Meanwhile, friends had published novels, given birth, sung operas, directed plays, made movies, earned living wages, built homes and then summer homes; I had nothing but a sick houseplant to show for my troubles. Maybe this was a good time to consider going somewhere else.

I'd never taken a semester abroad while I was in college, and this seemed the right time to remedy that lapse by moving to France. I arranged to put most of my belongings in storage, and I can't say I was disappointed to learn that the warehouse explicitly forbade houseplants. I'd have to get rid of the spathiphyllum.

I didn't even bother to ask whether any friends wanted to adopt it. Other departing neighbors had gotten rid of houseplants by setting them at the foot of a tree at the curb in front of our building, creating a ragtag little garden. And so one morning, the spathiphyllum took its place there, too.

Within an hour, a plump grey pigeon had nestled in the plastic planter, among the leaves of my plant. He seemed happy enough to be there — he didn't budge, even when I came near him. Nothing spooked him, nothing made him leave his new roost. Even allowing for the standards of a New York pigeon, he was unflappable. As it were.

I went on about my business, running errands, packing, cleaning house, coming and going. After a couple of hours had passed, I realized that it was less likely that the pigeon was nesting and more likely that he was ill. I felt sorry, but I could hardly call a vet. Anyway, what's one pigeon less, in a city like New York?

Late that afternoon, the pigeon was still there. He wasn't moving at all now, and his head drooped, resting on the leaves of my plant. I figured he'd succumbed to his illness,and I'd better dispose of him. If he'd eaten some rat poison, and some dog or cat ate him, the consequences would be dire. But as I came nearer, I saw the truth.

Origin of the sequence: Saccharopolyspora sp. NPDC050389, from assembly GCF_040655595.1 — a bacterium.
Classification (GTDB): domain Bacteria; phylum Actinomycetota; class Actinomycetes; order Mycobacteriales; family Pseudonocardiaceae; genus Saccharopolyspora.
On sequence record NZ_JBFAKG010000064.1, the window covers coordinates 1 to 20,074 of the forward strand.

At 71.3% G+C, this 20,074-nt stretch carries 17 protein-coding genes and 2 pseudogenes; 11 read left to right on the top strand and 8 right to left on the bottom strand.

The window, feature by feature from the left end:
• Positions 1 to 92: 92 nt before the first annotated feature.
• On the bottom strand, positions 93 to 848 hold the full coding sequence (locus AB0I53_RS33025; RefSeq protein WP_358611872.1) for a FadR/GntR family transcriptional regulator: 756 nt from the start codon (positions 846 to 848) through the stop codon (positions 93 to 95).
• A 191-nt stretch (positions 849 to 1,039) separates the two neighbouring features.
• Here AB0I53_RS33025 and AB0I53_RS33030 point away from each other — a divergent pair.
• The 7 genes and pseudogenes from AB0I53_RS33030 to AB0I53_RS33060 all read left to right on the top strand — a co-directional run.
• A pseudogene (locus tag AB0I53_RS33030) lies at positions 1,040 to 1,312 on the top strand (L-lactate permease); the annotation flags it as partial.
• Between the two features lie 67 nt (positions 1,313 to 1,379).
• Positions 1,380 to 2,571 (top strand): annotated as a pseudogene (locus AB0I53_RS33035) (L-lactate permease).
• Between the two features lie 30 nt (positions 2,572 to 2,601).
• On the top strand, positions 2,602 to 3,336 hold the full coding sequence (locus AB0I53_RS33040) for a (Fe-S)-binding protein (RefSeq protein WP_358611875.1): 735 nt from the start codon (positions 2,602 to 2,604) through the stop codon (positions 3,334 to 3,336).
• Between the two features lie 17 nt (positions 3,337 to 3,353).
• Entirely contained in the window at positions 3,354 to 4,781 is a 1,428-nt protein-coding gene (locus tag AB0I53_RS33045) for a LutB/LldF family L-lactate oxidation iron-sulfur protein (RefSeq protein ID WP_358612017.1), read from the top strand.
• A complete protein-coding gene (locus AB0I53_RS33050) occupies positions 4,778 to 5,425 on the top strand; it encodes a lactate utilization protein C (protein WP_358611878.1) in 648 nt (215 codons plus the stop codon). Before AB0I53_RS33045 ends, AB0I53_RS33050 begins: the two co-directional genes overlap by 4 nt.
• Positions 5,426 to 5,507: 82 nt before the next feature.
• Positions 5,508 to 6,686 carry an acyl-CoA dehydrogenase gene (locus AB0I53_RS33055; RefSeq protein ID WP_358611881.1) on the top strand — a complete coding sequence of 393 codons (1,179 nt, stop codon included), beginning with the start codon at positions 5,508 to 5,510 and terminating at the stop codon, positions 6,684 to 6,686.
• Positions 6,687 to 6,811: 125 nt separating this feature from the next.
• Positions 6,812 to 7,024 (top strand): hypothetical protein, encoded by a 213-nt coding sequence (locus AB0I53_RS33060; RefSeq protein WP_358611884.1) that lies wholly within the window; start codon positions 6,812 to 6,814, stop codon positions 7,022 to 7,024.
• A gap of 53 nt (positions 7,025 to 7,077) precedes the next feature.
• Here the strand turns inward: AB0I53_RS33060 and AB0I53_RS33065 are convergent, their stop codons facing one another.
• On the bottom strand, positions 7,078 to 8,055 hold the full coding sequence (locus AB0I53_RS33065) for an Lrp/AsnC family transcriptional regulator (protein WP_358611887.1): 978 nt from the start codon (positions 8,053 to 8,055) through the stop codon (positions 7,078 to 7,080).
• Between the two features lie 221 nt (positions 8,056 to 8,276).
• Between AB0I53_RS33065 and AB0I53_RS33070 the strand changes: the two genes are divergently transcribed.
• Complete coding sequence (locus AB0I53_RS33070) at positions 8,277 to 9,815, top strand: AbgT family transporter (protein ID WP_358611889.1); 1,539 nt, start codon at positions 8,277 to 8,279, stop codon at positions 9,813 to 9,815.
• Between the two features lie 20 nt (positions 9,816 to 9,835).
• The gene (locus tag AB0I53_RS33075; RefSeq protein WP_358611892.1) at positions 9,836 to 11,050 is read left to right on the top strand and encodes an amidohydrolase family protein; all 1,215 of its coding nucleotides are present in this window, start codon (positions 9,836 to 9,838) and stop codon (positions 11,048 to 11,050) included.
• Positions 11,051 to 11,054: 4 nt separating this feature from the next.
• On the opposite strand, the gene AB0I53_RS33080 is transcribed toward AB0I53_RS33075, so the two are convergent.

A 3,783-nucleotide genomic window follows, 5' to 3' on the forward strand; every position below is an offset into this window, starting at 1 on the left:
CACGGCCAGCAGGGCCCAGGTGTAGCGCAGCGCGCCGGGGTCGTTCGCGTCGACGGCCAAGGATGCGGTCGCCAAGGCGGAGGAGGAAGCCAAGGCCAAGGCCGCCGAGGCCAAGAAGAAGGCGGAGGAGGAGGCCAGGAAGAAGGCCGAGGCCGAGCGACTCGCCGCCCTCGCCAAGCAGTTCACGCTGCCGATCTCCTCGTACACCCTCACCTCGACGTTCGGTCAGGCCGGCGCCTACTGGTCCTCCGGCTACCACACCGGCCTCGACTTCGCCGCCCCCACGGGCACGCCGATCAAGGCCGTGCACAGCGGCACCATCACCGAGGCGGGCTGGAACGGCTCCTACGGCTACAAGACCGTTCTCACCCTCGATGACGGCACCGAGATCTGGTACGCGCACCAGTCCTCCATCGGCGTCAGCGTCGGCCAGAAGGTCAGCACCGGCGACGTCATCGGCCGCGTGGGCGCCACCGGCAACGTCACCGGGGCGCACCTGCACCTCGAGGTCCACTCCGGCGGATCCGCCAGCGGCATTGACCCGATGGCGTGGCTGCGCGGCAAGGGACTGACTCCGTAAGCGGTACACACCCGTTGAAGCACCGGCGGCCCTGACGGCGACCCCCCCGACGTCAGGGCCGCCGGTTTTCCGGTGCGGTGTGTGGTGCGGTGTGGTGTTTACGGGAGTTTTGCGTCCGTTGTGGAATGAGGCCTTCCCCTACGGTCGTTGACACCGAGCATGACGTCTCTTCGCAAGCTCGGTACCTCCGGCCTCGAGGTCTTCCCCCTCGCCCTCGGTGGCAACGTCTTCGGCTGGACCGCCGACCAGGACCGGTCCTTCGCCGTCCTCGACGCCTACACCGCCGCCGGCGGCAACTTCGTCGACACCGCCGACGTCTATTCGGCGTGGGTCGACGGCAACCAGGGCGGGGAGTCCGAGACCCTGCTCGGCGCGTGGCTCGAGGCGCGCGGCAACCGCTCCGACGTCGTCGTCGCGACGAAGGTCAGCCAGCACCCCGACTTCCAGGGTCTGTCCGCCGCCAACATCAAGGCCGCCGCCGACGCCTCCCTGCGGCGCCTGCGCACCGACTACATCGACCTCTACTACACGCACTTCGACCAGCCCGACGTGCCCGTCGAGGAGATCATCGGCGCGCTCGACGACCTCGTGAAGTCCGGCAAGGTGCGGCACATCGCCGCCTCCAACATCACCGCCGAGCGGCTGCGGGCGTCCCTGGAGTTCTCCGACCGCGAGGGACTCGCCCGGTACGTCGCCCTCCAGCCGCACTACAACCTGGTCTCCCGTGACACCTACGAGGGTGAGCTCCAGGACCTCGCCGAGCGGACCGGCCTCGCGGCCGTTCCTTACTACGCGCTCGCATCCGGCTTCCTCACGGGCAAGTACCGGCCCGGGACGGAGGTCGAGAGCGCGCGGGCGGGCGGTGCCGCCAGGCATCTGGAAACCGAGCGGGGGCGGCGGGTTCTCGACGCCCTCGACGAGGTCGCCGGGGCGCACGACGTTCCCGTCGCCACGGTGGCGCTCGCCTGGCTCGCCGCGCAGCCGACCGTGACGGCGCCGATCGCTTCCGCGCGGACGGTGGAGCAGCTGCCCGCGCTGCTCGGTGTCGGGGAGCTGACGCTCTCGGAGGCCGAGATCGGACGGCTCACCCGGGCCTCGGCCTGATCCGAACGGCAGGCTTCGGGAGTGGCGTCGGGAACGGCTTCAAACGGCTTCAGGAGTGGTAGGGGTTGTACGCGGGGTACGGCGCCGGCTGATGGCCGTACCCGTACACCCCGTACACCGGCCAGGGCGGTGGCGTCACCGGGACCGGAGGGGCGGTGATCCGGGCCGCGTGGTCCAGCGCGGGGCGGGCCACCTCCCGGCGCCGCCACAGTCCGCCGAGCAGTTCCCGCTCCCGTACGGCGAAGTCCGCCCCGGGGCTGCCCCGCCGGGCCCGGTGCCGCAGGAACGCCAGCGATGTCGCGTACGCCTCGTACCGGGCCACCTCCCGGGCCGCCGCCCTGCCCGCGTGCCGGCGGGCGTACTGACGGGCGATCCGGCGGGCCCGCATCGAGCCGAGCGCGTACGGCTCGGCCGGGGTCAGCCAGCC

His heart had been cut out.

Typically, I was quick to blame the rats — I cursed the carnivorous fiends that gnawed at the poor creature! But then I noticed the precision, the surgical care with which the bird's heart, and only his heart, had been removed. Some human, some passerby, some neighbor, some New Yorker had done the job.

Was the culprit's motivation bloodlust or Santería? Was the plant cursed, or was I? Was somebody trying to tell me something?

For the timing was too tidy to ignore. In 21 years in New York, I'd never found a murdered pigeon on my doorstep. But now, on the eve of my unglorious departure, I did. And not merely on my doorstep, but amid the greasy green leaves of the plant that was born of my inability to cope with my former boss — a botanical testament to a personal failure. Among so many, many personal failures.

As I stared, my civic conscience stopped bothering me, and I forgot about removing the corpse. Nobody noticed the dead bird. Nobody noticed me. The spathiphyllum kept its counsel.

What's one pigeon less? What's one Bill Madison less? New York, and all its inscrutable mysteries, would go on without us.